Additional resources

UW resources

Online resources

 

Authored by:  Peer Health Educator
Reviewed by: Hall Health Center Mental Health Clinic staff, January 2014


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What is ADD/ADHD?

Attention deficit hyperactivity disorder, also known as ADHD, is a condition that makes it difficult for people to control their attention and behavior. It usually appears before age seven. ADHD symptoms may create difficulties getting work done. Symptoms may also affect relationships with friends and family.

It is common to have a hard time focusing on schoolwork sometimes, or to occasionally be impulsive in decision making. These symptoms by themselves do not mean that you have ADHD. 

What are the signs and symptoms of ADHD?

Although symptoms of the disorder vary by individual and can range from mild to severe, some of the most common signs are:

  • Difficulty focusing in a variety of situations
  • Problems getting organized
  • Not listening when spoken to
  • Having trouble sitting still or waiting in line
  • Constantly interrupting others

Other behaviors related to ADHD are chronic lateness and forgetfulness, anxiety, difficulty organizing, difficulty controlling anger, impulsiveness, and substance abuse.

People with ADHD are easily distracted by sights and sounds in their environment, cannot concentrate for long periods of time, are often restless, have a tendency to daydream, and may be slow to complete tasks.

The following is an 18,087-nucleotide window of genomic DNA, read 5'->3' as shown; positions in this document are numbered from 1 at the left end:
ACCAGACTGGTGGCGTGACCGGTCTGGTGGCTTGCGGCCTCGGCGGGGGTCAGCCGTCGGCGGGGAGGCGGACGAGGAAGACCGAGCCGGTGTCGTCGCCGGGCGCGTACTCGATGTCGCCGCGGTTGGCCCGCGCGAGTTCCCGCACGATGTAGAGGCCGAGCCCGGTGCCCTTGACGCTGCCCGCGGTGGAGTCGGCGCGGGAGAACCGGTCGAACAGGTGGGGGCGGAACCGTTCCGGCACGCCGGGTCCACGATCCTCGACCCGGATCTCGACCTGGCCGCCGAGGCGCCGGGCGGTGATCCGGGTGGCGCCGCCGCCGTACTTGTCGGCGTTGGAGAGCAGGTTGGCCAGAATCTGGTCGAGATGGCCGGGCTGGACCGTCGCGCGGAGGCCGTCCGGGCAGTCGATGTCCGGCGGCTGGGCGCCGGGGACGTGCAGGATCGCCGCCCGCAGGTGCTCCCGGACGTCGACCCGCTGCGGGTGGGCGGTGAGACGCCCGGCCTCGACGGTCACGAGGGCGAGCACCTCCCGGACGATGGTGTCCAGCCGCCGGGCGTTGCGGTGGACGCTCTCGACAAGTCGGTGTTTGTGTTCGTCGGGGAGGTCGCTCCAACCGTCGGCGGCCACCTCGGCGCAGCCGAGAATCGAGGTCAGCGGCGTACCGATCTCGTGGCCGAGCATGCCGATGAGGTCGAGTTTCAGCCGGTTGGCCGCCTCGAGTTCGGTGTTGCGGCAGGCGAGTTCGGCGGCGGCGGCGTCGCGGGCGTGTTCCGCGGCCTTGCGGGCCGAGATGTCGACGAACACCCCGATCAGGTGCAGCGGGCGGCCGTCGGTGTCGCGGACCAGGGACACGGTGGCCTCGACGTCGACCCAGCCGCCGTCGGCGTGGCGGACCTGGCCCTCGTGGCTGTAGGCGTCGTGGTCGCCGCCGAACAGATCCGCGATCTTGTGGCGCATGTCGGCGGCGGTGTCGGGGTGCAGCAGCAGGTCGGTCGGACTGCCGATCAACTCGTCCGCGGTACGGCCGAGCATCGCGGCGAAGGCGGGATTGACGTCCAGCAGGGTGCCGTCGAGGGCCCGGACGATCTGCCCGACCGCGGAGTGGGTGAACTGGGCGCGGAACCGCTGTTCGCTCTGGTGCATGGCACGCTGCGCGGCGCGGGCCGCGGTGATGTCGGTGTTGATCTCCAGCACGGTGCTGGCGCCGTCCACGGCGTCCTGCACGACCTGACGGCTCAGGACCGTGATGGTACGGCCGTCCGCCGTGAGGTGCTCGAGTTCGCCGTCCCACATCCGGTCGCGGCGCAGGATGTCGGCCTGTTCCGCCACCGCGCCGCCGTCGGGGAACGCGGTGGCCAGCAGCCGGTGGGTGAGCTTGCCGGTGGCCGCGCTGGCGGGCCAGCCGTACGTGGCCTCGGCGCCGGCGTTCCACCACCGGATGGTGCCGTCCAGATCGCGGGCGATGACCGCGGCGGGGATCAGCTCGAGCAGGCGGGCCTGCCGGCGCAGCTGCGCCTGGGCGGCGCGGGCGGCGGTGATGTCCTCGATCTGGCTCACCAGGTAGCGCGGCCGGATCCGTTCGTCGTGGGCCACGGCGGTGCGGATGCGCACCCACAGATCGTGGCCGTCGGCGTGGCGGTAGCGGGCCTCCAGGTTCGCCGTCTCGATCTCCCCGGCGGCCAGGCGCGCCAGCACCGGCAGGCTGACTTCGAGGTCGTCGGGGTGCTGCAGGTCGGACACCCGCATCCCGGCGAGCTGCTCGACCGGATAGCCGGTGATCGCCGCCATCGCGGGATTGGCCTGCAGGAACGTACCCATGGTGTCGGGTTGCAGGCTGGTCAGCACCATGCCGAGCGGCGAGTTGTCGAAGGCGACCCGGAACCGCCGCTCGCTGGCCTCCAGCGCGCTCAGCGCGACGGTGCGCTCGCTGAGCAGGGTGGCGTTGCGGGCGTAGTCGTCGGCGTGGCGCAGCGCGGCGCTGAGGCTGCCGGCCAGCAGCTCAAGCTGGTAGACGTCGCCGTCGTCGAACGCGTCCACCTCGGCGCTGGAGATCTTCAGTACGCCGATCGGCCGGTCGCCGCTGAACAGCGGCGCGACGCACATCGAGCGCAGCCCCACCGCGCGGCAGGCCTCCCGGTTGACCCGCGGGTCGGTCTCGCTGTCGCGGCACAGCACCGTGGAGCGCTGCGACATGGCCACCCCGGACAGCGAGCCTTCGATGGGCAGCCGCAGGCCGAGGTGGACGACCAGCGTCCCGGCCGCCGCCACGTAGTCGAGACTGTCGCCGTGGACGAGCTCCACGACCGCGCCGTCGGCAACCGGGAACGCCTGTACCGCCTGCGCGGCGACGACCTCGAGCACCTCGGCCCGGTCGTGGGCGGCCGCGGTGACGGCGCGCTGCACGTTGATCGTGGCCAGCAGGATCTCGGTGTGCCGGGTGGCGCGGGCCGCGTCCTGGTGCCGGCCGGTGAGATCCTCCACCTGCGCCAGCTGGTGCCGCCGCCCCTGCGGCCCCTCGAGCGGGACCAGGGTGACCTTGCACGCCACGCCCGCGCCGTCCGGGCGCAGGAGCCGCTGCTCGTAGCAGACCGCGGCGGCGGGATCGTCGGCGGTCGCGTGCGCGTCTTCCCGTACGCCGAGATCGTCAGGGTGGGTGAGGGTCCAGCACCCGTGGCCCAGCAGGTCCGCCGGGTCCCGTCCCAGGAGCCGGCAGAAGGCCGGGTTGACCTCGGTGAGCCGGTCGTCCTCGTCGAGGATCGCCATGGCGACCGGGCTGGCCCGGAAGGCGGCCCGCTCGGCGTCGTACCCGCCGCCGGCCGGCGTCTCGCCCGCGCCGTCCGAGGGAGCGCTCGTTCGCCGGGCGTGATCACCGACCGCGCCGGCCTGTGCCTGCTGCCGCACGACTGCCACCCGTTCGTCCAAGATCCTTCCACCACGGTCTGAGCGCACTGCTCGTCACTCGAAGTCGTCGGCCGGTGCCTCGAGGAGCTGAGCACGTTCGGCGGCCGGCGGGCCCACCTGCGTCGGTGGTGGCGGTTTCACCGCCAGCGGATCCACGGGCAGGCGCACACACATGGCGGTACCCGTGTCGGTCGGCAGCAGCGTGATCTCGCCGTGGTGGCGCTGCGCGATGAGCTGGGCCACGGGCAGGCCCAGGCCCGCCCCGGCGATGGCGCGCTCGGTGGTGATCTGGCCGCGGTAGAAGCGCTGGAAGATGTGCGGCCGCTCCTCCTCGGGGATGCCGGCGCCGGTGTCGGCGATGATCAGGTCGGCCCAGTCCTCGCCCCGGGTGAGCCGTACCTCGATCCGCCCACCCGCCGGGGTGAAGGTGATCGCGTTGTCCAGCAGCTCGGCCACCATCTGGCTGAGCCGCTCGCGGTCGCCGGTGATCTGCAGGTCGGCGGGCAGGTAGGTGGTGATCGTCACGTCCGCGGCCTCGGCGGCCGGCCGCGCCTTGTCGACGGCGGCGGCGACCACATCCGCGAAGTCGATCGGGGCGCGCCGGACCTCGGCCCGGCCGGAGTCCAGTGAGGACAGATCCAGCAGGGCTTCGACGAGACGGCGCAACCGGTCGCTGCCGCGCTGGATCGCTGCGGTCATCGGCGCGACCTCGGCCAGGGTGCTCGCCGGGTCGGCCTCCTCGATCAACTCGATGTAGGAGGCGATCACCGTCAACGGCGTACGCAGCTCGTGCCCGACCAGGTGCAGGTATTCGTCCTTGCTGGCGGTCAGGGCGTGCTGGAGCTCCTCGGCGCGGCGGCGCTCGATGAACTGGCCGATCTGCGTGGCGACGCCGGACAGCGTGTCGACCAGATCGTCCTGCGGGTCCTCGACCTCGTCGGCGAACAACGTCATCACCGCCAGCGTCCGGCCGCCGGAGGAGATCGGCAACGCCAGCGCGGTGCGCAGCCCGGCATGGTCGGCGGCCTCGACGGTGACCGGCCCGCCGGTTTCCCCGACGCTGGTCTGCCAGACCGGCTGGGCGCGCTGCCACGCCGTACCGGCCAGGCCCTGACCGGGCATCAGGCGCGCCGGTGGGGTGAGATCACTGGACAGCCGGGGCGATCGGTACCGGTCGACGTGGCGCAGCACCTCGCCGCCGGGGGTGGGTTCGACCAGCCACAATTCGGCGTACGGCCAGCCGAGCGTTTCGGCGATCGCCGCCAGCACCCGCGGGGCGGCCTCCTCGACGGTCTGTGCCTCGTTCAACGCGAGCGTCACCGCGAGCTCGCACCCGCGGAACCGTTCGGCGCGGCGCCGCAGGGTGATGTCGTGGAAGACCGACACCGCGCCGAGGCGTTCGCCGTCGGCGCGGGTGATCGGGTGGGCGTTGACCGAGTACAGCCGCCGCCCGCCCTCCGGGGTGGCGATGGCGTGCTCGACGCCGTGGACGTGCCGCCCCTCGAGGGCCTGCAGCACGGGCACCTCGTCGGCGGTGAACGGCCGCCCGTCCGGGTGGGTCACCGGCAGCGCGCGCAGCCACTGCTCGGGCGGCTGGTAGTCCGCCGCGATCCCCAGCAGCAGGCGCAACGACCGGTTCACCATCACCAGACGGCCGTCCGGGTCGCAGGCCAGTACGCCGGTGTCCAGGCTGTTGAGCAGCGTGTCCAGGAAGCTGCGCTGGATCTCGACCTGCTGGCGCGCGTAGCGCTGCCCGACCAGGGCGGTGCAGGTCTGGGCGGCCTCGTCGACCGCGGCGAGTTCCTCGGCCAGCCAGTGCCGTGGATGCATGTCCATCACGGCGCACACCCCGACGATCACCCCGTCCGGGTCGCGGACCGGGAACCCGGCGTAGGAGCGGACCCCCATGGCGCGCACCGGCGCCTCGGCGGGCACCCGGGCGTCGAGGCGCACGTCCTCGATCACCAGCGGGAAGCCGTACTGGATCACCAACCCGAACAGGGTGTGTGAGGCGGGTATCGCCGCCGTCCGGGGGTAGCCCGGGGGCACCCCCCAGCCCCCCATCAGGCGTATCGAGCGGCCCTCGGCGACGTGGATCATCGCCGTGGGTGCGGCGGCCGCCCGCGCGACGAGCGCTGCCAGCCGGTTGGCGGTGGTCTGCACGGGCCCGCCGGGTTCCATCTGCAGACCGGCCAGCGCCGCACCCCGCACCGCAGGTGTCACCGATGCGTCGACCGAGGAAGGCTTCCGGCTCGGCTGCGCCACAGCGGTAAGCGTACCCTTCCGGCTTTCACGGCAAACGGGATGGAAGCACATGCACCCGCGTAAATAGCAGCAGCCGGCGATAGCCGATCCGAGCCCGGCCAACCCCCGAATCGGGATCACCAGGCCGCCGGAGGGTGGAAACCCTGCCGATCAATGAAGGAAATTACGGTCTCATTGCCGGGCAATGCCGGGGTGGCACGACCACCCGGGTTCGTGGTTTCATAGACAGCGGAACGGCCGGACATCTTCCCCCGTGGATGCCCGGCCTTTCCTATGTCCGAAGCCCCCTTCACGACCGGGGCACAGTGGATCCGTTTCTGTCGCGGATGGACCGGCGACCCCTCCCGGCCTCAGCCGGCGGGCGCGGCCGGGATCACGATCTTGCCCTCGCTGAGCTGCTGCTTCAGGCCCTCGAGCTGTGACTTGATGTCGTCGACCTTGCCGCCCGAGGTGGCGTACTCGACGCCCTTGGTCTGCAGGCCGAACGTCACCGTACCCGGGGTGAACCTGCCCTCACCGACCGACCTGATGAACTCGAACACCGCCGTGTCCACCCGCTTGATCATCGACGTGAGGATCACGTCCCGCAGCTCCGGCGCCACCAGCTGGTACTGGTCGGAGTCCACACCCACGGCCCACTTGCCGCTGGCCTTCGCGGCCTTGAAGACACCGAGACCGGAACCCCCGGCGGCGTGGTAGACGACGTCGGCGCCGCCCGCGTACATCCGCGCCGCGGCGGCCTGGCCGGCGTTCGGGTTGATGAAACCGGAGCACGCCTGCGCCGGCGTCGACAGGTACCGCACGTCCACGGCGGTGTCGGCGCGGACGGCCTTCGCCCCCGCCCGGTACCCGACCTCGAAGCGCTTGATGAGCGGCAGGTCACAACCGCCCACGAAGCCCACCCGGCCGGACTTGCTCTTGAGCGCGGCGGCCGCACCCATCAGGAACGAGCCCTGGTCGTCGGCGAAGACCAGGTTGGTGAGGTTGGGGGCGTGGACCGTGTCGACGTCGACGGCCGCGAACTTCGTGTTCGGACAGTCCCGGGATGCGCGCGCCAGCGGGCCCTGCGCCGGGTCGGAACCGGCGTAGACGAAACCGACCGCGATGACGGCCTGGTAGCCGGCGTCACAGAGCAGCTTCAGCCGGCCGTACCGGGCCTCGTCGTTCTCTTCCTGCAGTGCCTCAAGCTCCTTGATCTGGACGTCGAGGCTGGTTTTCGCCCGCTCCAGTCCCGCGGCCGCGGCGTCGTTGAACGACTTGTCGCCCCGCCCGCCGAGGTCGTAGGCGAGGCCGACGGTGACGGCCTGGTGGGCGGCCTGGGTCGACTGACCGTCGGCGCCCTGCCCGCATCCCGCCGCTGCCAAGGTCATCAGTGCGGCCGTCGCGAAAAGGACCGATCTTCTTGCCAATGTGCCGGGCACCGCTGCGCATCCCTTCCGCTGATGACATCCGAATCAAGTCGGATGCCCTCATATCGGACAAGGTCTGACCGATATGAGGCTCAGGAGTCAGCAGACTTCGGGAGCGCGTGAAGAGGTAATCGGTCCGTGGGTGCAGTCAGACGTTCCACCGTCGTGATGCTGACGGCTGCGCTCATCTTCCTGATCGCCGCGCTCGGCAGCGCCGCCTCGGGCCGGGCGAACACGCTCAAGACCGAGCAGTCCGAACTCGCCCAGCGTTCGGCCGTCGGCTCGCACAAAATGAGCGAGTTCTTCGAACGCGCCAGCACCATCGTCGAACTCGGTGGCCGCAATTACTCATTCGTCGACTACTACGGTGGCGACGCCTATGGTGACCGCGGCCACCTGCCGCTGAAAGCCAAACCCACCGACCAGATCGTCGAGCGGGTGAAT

Who is affected by ADHD?

Studies show that men are twice as likely as women to be diagnosed with ADHD, and that between 2 and 6% of the adult population has the disorder. At least one student in every classroom in the United States has been diagnosed with ADHD.

How can I tell if I have ADHD?

ADHD should only be diagnosed by an experienced and qualified professional such as an educational psychologist or a psychiatrist. Since the symptoms of ADHD are common to may other conditions, you should never self-diagnose. Instead, seek a comprehensive evaluation from a qualified professional. A comprehensive evaluation may include exploring personal and family medical history, and psychological testing.  Hall Health is unable to perform ADD/ADHD evaluations.  If you are in need of an evaluation, please see our page on ADD/ADHD Testing and Medication Resources.

Additional information

More information about ADHD can be found at:

Authored by: Hall Health Mental Health Clinic

Reviewed by: Hall Health Mental Health Clinic and Hall Health Primary Care Clinic (GLC), April 2014